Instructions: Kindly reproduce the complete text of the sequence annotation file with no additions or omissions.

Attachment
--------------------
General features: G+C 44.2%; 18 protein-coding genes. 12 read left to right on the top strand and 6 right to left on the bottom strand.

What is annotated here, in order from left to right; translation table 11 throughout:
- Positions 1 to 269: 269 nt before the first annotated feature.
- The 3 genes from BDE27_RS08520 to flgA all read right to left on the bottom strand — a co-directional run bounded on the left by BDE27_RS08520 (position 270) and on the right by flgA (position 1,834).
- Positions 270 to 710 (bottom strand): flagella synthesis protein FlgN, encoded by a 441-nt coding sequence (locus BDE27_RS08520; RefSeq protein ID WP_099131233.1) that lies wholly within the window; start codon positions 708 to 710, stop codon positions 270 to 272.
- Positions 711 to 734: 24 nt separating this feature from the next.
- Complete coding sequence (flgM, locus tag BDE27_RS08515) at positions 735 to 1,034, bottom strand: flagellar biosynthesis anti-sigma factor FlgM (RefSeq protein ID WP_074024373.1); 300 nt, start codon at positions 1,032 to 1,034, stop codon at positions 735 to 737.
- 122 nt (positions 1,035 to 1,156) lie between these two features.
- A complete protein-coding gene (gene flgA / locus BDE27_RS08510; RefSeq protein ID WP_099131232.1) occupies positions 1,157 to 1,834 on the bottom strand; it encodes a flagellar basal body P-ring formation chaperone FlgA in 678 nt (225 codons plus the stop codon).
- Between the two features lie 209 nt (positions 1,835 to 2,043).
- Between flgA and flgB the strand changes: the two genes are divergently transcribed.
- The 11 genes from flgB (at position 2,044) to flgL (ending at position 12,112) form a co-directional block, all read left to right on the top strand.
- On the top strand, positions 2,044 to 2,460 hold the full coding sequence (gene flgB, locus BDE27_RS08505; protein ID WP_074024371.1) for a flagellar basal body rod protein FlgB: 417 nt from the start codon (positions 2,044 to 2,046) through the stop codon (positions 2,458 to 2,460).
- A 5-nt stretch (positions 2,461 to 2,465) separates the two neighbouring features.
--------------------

General features: G+C 44.2%; 18 protein-coding genes. 12 read left to right on the top strand and 6 right to left on the bottom strand.

What is annotated here, in order from left to right; translation table 11 throughout:
- Positions 1 to 269: 269 nt before the first annotated feature.
- The 3 genes from BDE27_RS08520 to flgA all read right to left on the bottom strand — a co-directional run bounded on the left by BDE27_RS08520 (position 270) and on the right by flgA (position 1,834).
- Positions 270 to 710 (bottom strand): flagella synthesis protein FlgN, encoded by a 441-nt coding sequence (locus BDE27_RS08520; RefSeq protein ID WP_099131233.1) that lies wholly within the window; start codon positions 708 to 710, stop codon positions 270 to 272.
- Positions 711 to 734: 24 nt separating this feature from the next.
- Complete coding sequence (flgM, locus tag BDE27_RS08515) at positions 735 to 1,034, bottom strand: flagellar biosynthesis anti-sigma factor FlgM (RefSeq protein ID WP_074024373.1); 300 nt, start codon at positions 1,032 to 1,034, stop codon at positions 735 to 737.
- 122 nt (positions 1,035 to 1,156) lie between these two features.
- A complete protein-coding gene (gene flgA / locus BDE27_RS08510; RefSeq protein ID WP_099131232.1) occupies positions 1,157 to 1,834 on the bottom strand; it encodes a flagellar basal body P-ring formation chaperone FlgA in 678 nt (225 codons plus the stop codon).
- Between the two features lie 209 nt (positions 1,835 to 2,043).
- Between flgA and flgB the strand changes: the two genes are divergently transcribed.
- The 11 genes from flgB (at position 2,044) to flgL (ending at position 12,112) form a co-directional block, all read left to right on the top strand.
- On the top strand, positions 2,044 to 2,460 hold the full coding sequence (gene flgB, locus BDE27_RS08505; protein ID WP_074024371.1) for a flagellar basal body rod protein FlgB: 417 nt from the start codon (positions 2,044 to 2,046) through the stop codon (positions 2,458 to 2,460).
- A 5-nt stretch (positions 2,461 to 2,465) separates the two neighbouring features.